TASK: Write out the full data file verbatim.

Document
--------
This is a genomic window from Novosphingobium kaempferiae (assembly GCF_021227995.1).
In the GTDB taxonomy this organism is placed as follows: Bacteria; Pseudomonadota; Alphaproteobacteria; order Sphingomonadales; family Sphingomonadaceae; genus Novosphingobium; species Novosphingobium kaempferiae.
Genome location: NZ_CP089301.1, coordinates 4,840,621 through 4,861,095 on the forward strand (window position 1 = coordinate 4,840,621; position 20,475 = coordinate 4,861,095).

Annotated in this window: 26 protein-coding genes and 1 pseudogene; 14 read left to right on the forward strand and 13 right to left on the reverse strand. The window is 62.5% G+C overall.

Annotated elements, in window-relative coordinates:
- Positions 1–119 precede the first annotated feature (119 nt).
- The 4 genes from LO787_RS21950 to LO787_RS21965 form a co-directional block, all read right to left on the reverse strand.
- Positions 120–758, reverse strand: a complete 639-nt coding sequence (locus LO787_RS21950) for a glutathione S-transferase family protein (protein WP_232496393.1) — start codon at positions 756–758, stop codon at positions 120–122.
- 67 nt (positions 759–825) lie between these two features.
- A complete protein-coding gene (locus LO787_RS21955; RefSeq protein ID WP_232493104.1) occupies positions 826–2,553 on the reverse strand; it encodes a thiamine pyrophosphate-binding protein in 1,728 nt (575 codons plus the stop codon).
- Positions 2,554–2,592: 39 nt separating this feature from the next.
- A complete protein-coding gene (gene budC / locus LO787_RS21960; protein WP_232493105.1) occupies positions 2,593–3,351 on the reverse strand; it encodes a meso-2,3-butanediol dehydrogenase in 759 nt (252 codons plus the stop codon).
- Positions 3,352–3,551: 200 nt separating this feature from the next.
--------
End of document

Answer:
This is a genomic window from Novosphingobium kaempferiae (assembly GCF_021227995.1).
In the GTDB taxonomy this organism is placed as follows: Bacteria; Pseudomonadota; Alphaproteobacteria; order Sphingomonadales; family Sphingomonadaceae; genus Novosphingobium; species Novosphingobium kaempferiae.
Genome location: NZ_CP089301.1, coordinates 4,840,621 through 4,861,095 on the forward strand (window position 1 = coordinate 4,840,621; position 20,475 = coordinate 4,861,095).

Annotated in this window: 26 protein-coding genes and 1 pseudogene; 14 read left to right on the forward strand and 13 right to left on the reverse strand. The window is 62.5% G+C overall.

Annotated elements, in window-relative coordinates:
- Positions 1–119 precede the first annotated feature (119 nt).
- The 4 genes from LO787_RS21950 to LO787_RS21965 form a co-directional block, all read right to left on the reverse strand.
- Positions 120–758, reverse strand: a complete 639-nt coding sequence (locus LO787_RS21950) for a glutathione S-transferase family protein (protein WP_232496393.1) — start codon at positions 756–758, stop codon at positions 120–122.
- 67 nt (positions 759–825) lie between these two features.
- A complete protein-coding gene (locus LO787_RS21955; RefSeq protein ID WP_232493104.1) occupies positions 826–2,553 on the reverse strand; it encodes a thiamine pyrophosphate-binding protein in 1,728 nt (575 codons plus the stop codon).
- Positions 2,554–2,592: 39 nt separating this feature from the next.
- A complete protein-coding gene (gene budC / locus LO787_RS21960; protein WP_232493105.1) occupies positions 2,593–3,351 on the reverse strand; it encodes a meso-2,3-butanediol dehydrogenase in 759 nt (252 codons plus the stop codon).
- Positions 3,352–3,551: 200 nt separating this feature from the next.